In addition to searching for manpower to build the house, CCG and ShareFest have been urgently rounding up suppliers to donate the materials used to build the house, food to feed the hundreds of volunteers, buses to get everyone in and out of the neighborhood, tents for the various headquarters, RVs for the few people involved who have to be onsite 24/7 for the duration of the project, and so many other things. The South Bay (and Southern California in general) has proven a tough sell for many. Many many movies are filmed here and so many companies are accustomed to these requests - they don't want to give anything away. On the other hand, if any of the materials are purchased and not donated, the family may find itself taxed on the home, which does not accomplish the goal. And so, many many phone calls are made, people involved trying desperately to find the few remaining requirements.

Perhaps you are now asking yourself whether Kirk and I are going to be involved in all of this. The answer is, quite simply, "YES!" Kirk is on the "Smart House" team. The entire house will be wired for all sorts of smart things - automated/remote control lights, computers, etc. I don't even know what it all includes, but Kirk is well-equipped to help out in this area. Our friend, Mike, is has a company that puts this sort of thing into houses regularly and he is running the team. Even though Kirk will really only be in town for a single day before leaving again for Australia, he will work his shift - contributing what he can. I have actually already done some work on the project, working on some behind-the-scenes stuff for ShareFest. In addition to building the house, we will be taking donations for the family. At the end of the week, we cut a check to the family for all of the donations we've taken in. (In reality, the donations will keep coming, as will the checks to the family, but for purposes of the show, the family is handed a check when they move back into their new home). In addition, I'm on the call list for several teams, and have been asked to be a "Marshall" (which means a gopher). I'm happy to do whatever I can.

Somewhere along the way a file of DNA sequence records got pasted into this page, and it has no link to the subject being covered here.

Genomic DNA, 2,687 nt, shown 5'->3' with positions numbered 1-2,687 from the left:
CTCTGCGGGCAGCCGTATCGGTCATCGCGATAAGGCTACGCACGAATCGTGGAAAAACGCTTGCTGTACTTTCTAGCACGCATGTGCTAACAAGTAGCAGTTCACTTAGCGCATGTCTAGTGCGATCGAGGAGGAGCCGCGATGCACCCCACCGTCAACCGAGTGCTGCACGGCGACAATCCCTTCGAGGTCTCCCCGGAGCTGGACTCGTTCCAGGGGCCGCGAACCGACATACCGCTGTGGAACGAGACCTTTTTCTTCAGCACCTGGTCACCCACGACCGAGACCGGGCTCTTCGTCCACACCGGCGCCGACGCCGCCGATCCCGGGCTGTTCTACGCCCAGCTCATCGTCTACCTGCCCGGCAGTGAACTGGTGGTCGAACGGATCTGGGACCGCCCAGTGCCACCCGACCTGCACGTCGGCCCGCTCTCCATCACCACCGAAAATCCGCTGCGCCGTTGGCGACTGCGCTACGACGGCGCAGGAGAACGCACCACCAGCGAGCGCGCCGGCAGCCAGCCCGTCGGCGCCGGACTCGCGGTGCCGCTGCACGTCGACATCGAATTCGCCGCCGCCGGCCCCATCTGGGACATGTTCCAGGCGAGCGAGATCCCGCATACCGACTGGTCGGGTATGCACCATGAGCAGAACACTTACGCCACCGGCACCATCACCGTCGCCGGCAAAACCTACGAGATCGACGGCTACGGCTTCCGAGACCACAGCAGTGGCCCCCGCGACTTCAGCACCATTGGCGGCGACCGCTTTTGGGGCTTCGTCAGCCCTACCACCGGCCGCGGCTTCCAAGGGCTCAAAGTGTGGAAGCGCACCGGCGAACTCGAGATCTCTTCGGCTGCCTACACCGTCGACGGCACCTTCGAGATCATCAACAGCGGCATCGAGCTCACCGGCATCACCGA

As you can tell, I'm quite excited about this project and am looking forward to seeing what is accomplished in the South Bay as a result. Of course, a house will be built...but so much more is already happening! I will try to post updates as we go along!

The official project website lists much more information about the family, the volunteers and donors. In addition, you can donate from that site and volunteer to help!

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Tuesday, August 16


Bangkok Post Thursday 11 August 2005 - Goodwill volunteers

Bangkok Post Thursday 11 August 2005 - Goodwill volunteers: "Goodwill volunteers

A new breed of travellers leave their comfort zones to connect with local people, taking in their stride language and cultural barriers


Volunteering foreign tourists working on a public utility project in Isan.
Breaking the ice... visiting volunteers cross the cultural divide and join local kids in a game of football. — PHOTOS COURTESY NORTH BY NORTH-EAST TOURS
These days there are people who do not only enjoy the luxury of seeing places thousands of miles away from their homes, but they also want to bring benefits to the people or communities they visit. They travel with a purpose.

It's an emerging trend called 'voluntourism', a way by which people learn about other cultures and communities, and in Thailand, where it's only been around a few years, it's best evidenced in the aftermath of the tsunami that struck south Thailand last December when volunteers from all corners of the globe rushed to the region to help affected villagers and restore the ecology.

Jason Rolan of North by North-East Tours is a pioneer in this field. For the past six years he has been organising and coordinating voluntourism projects in Thailand's northeast and Laos, and according to him, opportunities are open to anyone who wants to see Southeast Asia and leave a positive mark along the way.

'Our projects include anything from teaching English in rural schools, to building playgrounds, tsunami relief and cultural conservation to working with underprivileged children,' he explained. Groups as well as individual volunteers are welcome. So far he has patched together groups from schools, universities, religious organisations and physicians and delivered them to places needing their services.

'Individuals or groups, our priority is to keep the project meaningful for those who stand to benefit from it. We welcome enquiries from everyone, including donors"

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Donna in Austria
Click for larger image Austria, August 2003